Unrelenting pressure caused by strikes, flu and COVID-19 may be keeping NHS in vicious cycle
According to the NHS Confederation, the NHS is being trapped in an endless cycle brought about on by extreme pressures in emergency care.
The current crisis has been triggered by high levels of flu, COVID-19 and RSV infection, while industrial action shows no signs of ending. Indeed, further strikes started today and the Royal College of Nursing have announced two more dates for nurse strikes during February.
There are also planned ambulance walk-outs and the possibility of a junior doctors’ strike in March. Meanwhile, NHS leaders are calling on the Government to enter a renewed round of talks with the unions or risk further delays to patient care.
Demand for care in emergency services has been high for many weeks, with the latest monthly performance statistics demonstrating a record demand of 1.44 million attendances. Furthermore, fewer than half of major attendances were seen within the four-hour target.
To improve the situation, the NHS has to be able to respond to both immediate demand and reduce the number of people in the community who are ill and waiting for treatment. The combination of extreme winter pressures plus industrial action, however, could be jeopardising the NHS’ attempts to break out of the cycle.
With no sign of an end to the dispute on the horizon, NHS leaders fear that there will be a cumulative impact with each additional strike day, with more operations and outpatient appointments having to be rescheduled.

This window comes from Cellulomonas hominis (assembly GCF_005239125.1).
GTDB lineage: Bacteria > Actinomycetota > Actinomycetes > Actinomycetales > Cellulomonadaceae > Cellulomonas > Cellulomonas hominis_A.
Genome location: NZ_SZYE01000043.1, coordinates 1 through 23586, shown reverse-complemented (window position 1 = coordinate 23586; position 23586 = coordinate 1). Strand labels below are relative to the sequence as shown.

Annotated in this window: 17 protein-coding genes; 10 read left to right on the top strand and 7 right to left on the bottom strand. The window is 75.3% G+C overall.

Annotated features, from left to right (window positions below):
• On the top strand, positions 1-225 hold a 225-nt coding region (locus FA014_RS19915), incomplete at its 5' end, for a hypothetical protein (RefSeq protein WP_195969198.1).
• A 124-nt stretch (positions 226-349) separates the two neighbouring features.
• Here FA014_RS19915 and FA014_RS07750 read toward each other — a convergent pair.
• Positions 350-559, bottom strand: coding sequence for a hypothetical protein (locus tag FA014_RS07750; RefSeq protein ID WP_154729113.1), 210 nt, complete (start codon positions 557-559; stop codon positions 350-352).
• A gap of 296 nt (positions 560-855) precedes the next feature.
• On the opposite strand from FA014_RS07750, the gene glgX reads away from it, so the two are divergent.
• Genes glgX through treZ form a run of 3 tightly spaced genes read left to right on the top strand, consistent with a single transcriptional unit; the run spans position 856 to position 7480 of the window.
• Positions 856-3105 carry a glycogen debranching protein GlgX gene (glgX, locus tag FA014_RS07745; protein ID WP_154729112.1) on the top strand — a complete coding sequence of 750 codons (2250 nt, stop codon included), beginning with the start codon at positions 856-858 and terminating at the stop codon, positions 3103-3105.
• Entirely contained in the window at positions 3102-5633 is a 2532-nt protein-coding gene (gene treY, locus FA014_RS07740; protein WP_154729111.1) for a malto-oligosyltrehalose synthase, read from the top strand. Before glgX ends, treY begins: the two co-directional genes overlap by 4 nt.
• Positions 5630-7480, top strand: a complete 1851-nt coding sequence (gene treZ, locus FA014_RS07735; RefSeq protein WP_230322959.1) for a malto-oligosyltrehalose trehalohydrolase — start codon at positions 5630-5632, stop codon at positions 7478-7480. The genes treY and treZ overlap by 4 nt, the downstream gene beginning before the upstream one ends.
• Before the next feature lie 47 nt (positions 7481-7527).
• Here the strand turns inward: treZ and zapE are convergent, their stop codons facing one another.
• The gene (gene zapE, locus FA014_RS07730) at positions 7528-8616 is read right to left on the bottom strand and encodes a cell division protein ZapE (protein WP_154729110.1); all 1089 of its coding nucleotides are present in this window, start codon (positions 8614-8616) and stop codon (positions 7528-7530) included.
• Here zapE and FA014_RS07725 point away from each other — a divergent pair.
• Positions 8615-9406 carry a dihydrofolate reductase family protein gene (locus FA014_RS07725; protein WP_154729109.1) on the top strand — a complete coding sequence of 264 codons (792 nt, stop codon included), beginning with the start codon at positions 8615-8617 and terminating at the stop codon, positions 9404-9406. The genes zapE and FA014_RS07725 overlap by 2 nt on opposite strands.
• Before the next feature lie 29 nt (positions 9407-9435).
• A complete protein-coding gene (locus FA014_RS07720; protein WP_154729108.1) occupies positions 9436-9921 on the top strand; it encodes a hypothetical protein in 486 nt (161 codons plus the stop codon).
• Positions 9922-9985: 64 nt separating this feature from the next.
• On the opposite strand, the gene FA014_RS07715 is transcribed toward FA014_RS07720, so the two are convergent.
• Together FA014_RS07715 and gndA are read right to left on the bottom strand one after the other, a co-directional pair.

To date, NHS England data shows that more than 5,000 operations and 30,000 outpatient appointments have needed to be rescheduled across the aforementioned strike days. If this week’s nursing strikes matched the same level as December, there are likely to be more than 4,500 additional cancelled operations and 25,000 more cancelled outpatient appointments.
Matthew Taylor, chief executive of the NHS Confederation, commented: “We’re now in the sixth week since strike action began and appear no closer to a solution. At the same time, the NHS continues to grapple with extreme pressure on its emergency care services and it is having to reschedule operations and outpatient appointments due to the strikes.
He added: “We’ve been saying for weeks that the strike action couldn’t have come at a more difficult time for the NHS, but we hoped a compromise would be reached by now to bring an end to the impasse. All the while this continues, the NHS won’t be able to break out of the vicious cycle it’s in.”
The next key NHS elective target is that no patient should wait more than 78 weeks (18 months) for treatment by the end of March. The latest data, however, showed nearly 49,000 patients were waiting more than 78 weeks.
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